When Does Allowing Your Kids Their Independence Cross Over Into Neglect? (Pt 2)

A silhouette of a teen girl jumping off a pile of rocks in front of a sunset sky
As our children grow older, we want them to learn to be responsible and independent. But how to let them learn those lessons without CPS interfering?

Welcome back and thanks for joining us again for this discussion on when promoting being independent in your kids can lead to accusations of neglect. It’s a fine line, and one that we know is very hard to navigate, especially in this time when the state seems to be overly involved in every aspect of parenthood. As we mentioned in the previous article, leaving kids alone at home and allowing kids to be out and about unsupervised are two instances where age and circumstance play a role in that decision. But what else could be a well-intentioned parenting choice, misunderstood as neglectful parenting?

Allowing children to make their own clothing choices

This may seem like a strange one to include, because how could your child’s clothing choices get you into trouble with the state? Well, crazy as it sounds, they can! Obviously, when your kids are little they want to do everything for themselves, and as the parent who knows better, you sometimes have to override their choices (“No honey, you can’t wear summer pajamas to school on a freezing winter day, no matter how pretty they are!”). 

But as your kids get older, they need to start taking responsibility for their own choices. Being independent is a good thing, unless you’re not making good choices! So is it neglectful to allow a kid to walk to the bus without a coat? Some may say yes, but if you told that child it was cold and they should take a coat and they refused because their coat wasn’t “cool” enough, are you being neglectful? Or are you allowing circumstances to be their teacher so they can make better choices in future? You and CPS may not agree on that one.

Allowing kids to make their own food choices

This may also seem like a strange subject, but it has come up several times in cases we’ve handled, where parents were accused of neglect because their children “looked undernourished” or “seemed thin” and didn’t eat much. Some kids are skinny. Some kids are chunky. Some kids have huge appetites, and some kids are incredibly picky eaters who don’t consume much. So are you a neglectful parent if you allow a picky eater to decide what and how much they’ll eat?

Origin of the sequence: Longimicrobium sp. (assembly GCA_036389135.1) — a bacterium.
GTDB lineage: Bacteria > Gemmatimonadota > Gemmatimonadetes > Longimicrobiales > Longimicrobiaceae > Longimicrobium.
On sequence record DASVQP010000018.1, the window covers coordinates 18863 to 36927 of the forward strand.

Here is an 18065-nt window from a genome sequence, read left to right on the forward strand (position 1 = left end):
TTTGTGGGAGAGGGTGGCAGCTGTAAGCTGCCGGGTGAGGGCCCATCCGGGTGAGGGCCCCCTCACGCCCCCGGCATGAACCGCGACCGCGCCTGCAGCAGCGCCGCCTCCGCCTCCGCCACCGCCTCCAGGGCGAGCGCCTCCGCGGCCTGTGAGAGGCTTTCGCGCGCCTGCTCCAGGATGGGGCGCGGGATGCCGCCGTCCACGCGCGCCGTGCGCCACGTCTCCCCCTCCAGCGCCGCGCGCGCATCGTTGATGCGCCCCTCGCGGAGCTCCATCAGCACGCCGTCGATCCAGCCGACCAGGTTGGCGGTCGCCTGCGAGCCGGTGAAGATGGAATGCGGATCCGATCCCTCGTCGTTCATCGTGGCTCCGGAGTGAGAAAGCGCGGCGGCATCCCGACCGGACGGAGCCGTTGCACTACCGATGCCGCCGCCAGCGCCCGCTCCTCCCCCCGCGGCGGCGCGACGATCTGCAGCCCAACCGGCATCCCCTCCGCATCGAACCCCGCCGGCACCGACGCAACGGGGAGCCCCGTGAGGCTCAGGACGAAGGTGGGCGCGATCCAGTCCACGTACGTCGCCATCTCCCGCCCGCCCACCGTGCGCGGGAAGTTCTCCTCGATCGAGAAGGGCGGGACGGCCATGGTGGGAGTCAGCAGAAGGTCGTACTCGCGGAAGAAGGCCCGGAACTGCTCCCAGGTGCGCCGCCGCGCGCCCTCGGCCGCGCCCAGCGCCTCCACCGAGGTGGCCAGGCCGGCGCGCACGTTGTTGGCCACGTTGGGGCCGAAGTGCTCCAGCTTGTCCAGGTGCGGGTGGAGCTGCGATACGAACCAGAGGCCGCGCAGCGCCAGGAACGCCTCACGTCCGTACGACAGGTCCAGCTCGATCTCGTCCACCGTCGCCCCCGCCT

For some parents, it has more to do with avoiding the battle – a fight at every dinner can be exhausting and they just don’t have the energy for it. For others, a child’s decision to refuse food at dinner should be followed up with “well then you’ll go to bed hungry” as a way to learn the consequences of their independent choices. In either case, it’s a decision that should be made by a parent who cares about their child’s health and wellbeing, not the state.

Don’t let CPS strip you of your parenting rights!

You have a Constitutional right to parent your children the way you see fit. Obviously, there are laws that protect kids from abuse, but on the whole, it’s your place to decide how your children should be raised. So don’t let CPS strip you of that right, or try to interfere with your parenting choices. If CPS has accused you of being neglectful, or allegations have been made against you for “neglecting” your kids by allowing them too much freedom, call The Kronzek Firm at 866 766 5245. Our skilled child abuse and neglect defense attorneys are standing by 24/7 to help you defend your rights and keep your family together!